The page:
Brands for the Burning:
Intel and Motorola
The Sins of Branding
But even those who have learned that a brand is a symbol often fall into error by failing to understand that a brand can only arise from two sources. The first is as a result of product success. Most brand identities spring from this source. For example, Proctor & Gamble transformed Crest from just another contender to America’s leading toothpaste for decades after persuading the American Dental Association that Crest really did help prevent cavities. For a time, Crest was the only toothpaste able to make this claim, and the moms and dads of America flocked to buy a product that could objectively back up its claim to be “better.” Building upon this success, Proctor & Gamble was able to build a brand around Crest, introducing over time an entire family of related Crest-brand products including mouthwash, dental accessories, and variants of the toothpaste.
In high tech, most brand identities have also been built upon product success.Apple’s powerful brand image flows from its introduction of the Macintosh computer in 1984. From this point until the early 1990s, the Macintosh was clearly superior to other systems in ease of use and functionality, and many argue this superiority continues. And though it has became common practice for many to denigrate Microsoft technology, during the 1980s and early ’90s most of the company’s applications, particularly Excel, Word, and PowerPoint, usually received favorable press mentions and often beat their competition or at the least equaled them in head-to-head comparisons.
The second source of brand identity is a branding program. This type of program is a deliberate attempt to create brand identity and recognition via massive PR and marketing campaigns. Such efforts are expensive, and usually only large companies with established product lines can afford them. Remember, you can’t sell a brand, only a product or service. That means every dollar spent on their creation comes out of your marketing and sales budget. It can be difficult, though not impossible, for even large companies to calculate how many incremental dollars a branding program is generating. But if you have the resources and money to execute one, over time a corporate branding campaign can build tremendous market awareness for your products and company while also acting as a formidable barrier to market entry for your competition.
A second great error many marketers fall into is failing to understand the limitations and requirements of brand creation. For example, just because you have high name recognition doesn’t mean people will automatically buy your products. Once Windows-equipped PCs had caught up to the Mac (or had at least become good enough) in terms of ease of use and flexibility, Apple’s market share rapidly dwindled. In place of technical superiority, Apple has substituted “coolness” and innovative design. But this only carries you so far in high tech. Apple’s current worldwide 3 percent to 4 percent market share in sales of new hardware attests to this. Everyone knows about Apple; not everyone buys a Macintosh.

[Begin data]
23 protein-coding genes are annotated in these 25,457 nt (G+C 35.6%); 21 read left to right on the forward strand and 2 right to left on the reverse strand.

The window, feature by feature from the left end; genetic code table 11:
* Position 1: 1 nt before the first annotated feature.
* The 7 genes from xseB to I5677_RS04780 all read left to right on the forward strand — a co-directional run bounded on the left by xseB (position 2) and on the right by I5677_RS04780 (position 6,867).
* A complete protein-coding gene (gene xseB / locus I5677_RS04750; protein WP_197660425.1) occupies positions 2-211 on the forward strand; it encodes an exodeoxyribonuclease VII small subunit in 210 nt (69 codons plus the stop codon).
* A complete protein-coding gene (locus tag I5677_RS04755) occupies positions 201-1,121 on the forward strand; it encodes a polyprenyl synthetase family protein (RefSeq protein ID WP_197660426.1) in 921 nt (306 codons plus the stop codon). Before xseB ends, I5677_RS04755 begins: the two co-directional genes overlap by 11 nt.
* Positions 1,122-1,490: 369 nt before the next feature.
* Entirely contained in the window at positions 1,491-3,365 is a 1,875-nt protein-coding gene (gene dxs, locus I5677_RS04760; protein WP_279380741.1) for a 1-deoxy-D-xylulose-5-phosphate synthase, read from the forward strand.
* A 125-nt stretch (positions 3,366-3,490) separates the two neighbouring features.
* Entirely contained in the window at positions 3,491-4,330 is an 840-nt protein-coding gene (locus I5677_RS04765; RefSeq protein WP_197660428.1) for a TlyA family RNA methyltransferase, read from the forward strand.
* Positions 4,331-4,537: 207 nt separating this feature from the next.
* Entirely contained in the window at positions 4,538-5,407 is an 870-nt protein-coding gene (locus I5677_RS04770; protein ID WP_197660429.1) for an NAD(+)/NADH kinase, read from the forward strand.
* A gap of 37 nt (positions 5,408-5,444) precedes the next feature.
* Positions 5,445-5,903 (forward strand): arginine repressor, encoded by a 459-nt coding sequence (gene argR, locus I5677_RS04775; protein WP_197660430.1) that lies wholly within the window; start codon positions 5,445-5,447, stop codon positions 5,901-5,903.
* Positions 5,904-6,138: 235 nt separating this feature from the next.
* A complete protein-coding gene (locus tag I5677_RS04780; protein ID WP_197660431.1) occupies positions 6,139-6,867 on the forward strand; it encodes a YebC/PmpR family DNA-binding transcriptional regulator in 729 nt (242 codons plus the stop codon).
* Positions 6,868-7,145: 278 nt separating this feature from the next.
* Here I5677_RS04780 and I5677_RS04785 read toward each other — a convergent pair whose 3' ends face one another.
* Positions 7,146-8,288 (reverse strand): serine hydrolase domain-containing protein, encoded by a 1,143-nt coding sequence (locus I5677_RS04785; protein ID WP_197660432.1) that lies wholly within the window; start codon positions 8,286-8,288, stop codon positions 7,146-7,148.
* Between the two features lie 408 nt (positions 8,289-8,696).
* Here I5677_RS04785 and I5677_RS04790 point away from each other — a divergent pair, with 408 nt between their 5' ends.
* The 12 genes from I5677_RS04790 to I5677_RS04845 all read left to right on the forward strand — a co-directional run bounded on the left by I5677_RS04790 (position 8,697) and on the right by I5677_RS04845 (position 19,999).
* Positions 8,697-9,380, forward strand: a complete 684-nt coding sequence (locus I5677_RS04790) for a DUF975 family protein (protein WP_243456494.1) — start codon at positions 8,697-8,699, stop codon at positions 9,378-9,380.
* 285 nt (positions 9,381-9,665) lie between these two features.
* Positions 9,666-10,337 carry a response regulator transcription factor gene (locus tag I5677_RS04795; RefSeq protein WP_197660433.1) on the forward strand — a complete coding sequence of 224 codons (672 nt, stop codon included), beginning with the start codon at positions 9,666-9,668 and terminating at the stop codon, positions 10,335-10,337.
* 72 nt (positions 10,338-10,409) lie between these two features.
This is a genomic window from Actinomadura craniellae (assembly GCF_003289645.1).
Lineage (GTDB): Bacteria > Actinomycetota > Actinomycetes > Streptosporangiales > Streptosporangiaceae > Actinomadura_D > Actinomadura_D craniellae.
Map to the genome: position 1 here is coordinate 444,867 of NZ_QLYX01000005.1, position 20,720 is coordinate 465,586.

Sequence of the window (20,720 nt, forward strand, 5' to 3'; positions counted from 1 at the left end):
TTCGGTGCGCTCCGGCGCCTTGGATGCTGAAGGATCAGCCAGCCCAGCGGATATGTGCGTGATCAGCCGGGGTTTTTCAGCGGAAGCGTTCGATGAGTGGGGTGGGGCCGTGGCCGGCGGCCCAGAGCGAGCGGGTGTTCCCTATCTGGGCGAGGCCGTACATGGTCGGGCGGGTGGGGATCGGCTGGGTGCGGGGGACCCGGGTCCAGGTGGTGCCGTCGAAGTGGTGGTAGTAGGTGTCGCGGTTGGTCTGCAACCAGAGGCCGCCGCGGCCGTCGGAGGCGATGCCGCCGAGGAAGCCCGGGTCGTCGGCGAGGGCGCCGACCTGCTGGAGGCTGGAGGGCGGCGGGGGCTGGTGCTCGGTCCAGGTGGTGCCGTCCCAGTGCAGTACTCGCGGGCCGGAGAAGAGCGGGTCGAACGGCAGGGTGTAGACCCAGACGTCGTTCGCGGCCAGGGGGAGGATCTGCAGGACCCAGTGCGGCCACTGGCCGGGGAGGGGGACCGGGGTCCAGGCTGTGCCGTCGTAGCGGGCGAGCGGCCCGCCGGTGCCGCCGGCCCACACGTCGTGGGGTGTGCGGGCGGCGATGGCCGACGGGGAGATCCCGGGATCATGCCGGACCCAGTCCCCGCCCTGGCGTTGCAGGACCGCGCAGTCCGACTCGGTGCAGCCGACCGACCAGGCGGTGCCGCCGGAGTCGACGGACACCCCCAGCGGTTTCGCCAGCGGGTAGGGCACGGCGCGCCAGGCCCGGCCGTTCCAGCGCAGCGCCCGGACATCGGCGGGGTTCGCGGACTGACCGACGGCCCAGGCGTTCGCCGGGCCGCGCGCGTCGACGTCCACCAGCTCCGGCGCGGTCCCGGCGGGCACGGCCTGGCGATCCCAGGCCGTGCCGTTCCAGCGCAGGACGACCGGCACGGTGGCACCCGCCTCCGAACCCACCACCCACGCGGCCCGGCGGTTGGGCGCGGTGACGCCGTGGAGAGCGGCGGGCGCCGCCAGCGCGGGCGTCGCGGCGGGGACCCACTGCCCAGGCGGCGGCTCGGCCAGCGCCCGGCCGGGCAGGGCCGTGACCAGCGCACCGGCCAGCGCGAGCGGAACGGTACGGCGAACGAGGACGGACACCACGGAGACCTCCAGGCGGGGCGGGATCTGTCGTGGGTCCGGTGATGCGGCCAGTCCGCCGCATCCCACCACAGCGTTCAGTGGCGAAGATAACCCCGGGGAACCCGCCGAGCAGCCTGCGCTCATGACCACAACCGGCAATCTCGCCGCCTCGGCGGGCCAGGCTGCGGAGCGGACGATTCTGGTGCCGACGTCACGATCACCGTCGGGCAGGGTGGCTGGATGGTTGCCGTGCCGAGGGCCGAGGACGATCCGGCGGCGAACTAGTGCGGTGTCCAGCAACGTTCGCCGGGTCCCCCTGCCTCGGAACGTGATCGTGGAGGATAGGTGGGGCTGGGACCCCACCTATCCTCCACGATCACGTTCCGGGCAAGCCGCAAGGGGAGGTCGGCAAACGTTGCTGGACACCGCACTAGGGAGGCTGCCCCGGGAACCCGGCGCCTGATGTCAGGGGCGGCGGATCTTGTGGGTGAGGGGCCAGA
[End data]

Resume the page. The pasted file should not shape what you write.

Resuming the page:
The PC market also taught IBM the limits of branding. The Silicon Beast the company unleashed in 1981 made many of IBM’s brand intangibles—reputation, safety, and market leadership—less important. Over time, the ability of former college student Michael Dell, who started his business assembling PCs in his dorm room, to manufacture desktop computers more cost-effectively than IBM has proven to be a more powerful market incentive than IBM’s lofty reputation. IBM had the point driven home by the collapse of its PS/2 effort.
Nor do brands allow you to simply raise prices at will. Many companies learned this lesson the hard way. Throughout the 1980s, Porsche and Mercedes raised the prices of their products seemingly in defiance of the laws of economics as consumers developed a thirst for German engineering. When they were done, by the early 1990’s a fun little two-seater such as the Porsche 944 you could have bought for $14,000.00 in 1982 cost almost $50,000.00 , and a small family sedan, the Mercedes Benz 190, that initially went for $15,000.00 now cost $45,000.00. Then Mazda introduced the Miata for about $15,000.00 and Porsche’s sales disappeared. Toyota and Nissan introduced full-sized luxury sedans for $30,000.00 and Mercedes gave up U.S. market share and profits by the bucketful. IBM also learned this lesson when it introduced OS/2 in 1987 with a price tag of $340.00, a sticker-shock contrast to the $60.00 price tag buyers had become accustomed to seeing for the current version of DOS.
The ability to extend brands can also be sharply limited. On the software side of high tech, companies such as Lotus, WordPerfect, Borland, and most notably Microsoft have built brand strategies focused on superior products, and then attempted to extend their success to other products and markets. This isn’t to say that the process is always successful. If your product isn’t judged by the market to be equal or superior to the competition, “brand identity” is no guarantor of success. For instance, do you think that because you’ve (Lotus) created the market’s best-selling spreadsheet (1-2-3), you can sell a new word processor (Manuscript)? Or because you’re selling word processors (WordPerfect) like there’s no tomorrow, you can also sell a database (DataPerfect)?...